Urban water supply systems – IMPREX Fact Sheet

Cover Urban water supply systems
adelphi 2019: Urban water supply systems. IMPREX Fact Sheet. adelphi.

Water is a vital natural resource and, as such, an integral part of our environment and climate system. Excessive water exposure during flood conditions and water scarcity during droughts pose fundamental risks to life and weaken socio-economic resilience. Present-day water management in many sectors has to be able to cope with extreme hydrological conditions.

The European research project IMPREX (IMproving PRedictions and management of hydrological EXtremes) was funded under the EU Framework Programme Horizon 2020. The project consortium, consisting of 23 renowned partners from nine countries, took up the challenge of developing methods and tools to improve predictions of hydro-meteorological extremes. The research focused on adapting climate information to the needs of six core sectors: flood risk assessments, hydropower, water transport, urban water management, agriculture and droughts. 

adelphi has developed a fact sheet for each sector. These describe and explain the most important products, provide practical examples, analyse implementation challenges for practitioners and show how IMPREX products can facilitate processes. The fact sheets are based on the work carried out within the context of the IMPREX research project and interviews with involved stakeholders.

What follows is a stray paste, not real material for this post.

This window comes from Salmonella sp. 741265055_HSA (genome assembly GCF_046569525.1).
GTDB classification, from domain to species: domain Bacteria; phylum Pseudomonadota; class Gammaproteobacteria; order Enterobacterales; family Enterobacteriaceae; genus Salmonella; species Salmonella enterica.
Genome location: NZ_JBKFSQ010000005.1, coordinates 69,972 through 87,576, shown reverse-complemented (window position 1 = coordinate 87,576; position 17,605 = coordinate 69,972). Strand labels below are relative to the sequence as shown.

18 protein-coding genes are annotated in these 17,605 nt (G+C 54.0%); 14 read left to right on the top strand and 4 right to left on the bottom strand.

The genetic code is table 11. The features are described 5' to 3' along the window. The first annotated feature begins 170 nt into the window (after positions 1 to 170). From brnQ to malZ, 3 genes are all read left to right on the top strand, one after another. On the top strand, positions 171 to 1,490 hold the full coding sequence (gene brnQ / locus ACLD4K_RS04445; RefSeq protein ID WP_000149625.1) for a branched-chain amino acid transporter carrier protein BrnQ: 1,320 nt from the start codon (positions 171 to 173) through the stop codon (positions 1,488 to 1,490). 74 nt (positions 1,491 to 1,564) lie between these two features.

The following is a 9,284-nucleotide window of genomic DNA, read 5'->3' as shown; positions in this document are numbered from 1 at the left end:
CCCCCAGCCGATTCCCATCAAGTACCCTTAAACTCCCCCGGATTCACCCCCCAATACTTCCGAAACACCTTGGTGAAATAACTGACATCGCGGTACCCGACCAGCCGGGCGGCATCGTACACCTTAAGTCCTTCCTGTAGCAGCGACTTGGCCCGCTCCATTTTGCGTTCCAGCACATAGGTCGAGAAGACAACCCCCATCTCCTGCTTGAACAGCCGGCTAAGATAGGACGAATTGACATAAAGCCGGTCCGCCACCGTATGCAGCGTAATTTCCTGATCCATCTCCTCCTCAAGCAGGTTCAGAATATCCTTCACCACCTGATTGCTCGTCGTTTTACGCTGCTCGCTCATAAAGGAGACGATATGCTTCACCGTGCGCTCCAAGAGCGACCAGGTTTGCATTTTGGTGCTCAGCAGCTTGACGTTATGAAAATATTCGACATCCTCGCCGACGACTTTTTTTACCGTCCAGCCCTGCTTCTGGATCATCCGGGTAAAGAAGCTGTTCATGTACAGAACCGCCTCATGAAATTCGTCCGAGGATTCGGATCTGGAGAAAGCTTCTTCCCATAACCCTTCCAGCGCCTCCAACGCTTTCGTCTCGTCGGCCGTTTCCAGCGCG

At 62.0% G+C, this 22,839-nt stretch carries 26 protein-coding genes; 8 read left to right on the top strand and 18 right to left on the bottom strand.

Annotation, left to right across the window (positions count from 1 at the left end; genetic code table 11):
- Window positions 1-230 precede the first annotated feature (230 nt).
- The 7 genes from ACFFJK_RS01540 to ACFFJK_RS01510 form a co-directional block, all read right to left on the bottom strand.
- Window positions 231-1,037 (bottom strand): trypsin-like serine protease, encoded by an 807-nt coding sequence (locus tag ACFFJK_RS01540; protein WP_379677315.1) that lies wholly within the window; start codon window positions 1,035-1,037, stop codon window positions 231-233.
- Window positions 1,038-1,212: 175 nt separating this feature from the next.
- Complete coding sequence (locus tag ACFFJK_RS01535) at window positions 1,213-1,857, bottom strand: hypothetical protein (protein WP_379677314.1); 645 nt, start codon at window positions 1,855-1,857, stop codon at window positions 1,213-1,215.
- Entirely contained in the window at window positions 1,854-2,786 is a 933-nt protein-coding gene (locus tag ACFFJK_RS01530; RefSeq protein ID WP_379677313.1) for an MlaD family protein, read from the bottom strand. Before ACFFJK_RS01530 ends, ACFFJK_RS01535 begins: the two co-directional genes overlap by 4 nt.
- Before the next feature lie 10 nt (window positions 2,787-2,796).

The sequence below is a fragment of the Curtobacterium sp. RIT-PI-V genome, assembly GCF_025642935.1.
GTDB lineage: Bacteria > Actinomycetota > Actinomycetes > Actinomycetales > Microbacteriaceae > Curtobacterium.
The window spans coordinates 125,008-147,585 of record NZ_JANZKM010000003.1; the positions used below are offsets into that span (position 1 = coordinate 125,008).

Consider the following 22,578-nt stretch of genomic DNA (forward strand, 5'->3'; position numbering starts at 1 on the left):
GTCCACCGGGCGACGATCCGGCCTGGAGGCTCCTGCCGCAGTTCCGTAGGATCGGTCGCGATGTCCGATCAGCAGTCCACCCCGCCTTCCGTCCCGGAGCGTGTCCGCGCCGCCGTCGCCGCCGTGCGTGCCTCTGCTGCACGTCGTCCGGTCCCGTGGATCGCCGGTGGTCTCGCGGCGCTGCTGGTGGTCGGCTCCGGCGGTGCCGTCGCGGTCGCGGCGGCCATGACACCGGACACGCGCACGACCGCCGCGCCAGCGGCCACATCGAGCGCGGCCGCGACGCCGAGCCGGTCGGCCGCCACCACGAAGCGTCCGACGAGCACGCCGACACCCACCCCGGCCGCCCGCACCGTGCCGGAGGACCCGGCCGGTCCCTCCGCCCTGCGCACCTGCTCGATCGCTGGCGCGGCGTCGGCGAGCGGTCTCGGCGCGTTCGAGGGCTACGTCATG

In Europe, billions of cubic meters of freshwater are used every day for drinking purposes, for irrigation, manufacturing, heating and cooling, as well as in service sectors such as tourism. The urban water supply is susceptible to weather extremes such as droughts and floods. This vulnerability puts a huge strain on Europe’s water quality and supplies, challenging treatment capacity, drinking water safety and supply reliability.

This fact sheet presents new water quality forecast approaches that enhance the operational efficiency of water treatment plants (DWTPs) and help reduce freshwater resources’ vulnerability to hydro-climatic extremes. The approaches link meteorological and climate information to water quality models and new treatment techniques in order to control water quality risks.

The IMPREX project team tested the approaches in numerous Spanish river basins, focusing on the improved management of high turbidity events for DWTPs, advanced control of the risk of cyanotoxins and the forecasting of algae development in water reservoirs. Working together with the SUEZ Company AQUATEC, which manages the water intake of a treatment plant in Spain, the project team used a newly developed approach to control risks of cyanotoxins. This innovative solution enables effective and efficient decision making by the operational plant management. The company can now detect risks at an early stage to guarantee reliable and safe drinking water supply and the DWTP’s economic efficiency.

Further fact sheets from this project:

Policy recommendations:

Comprehensive brochure: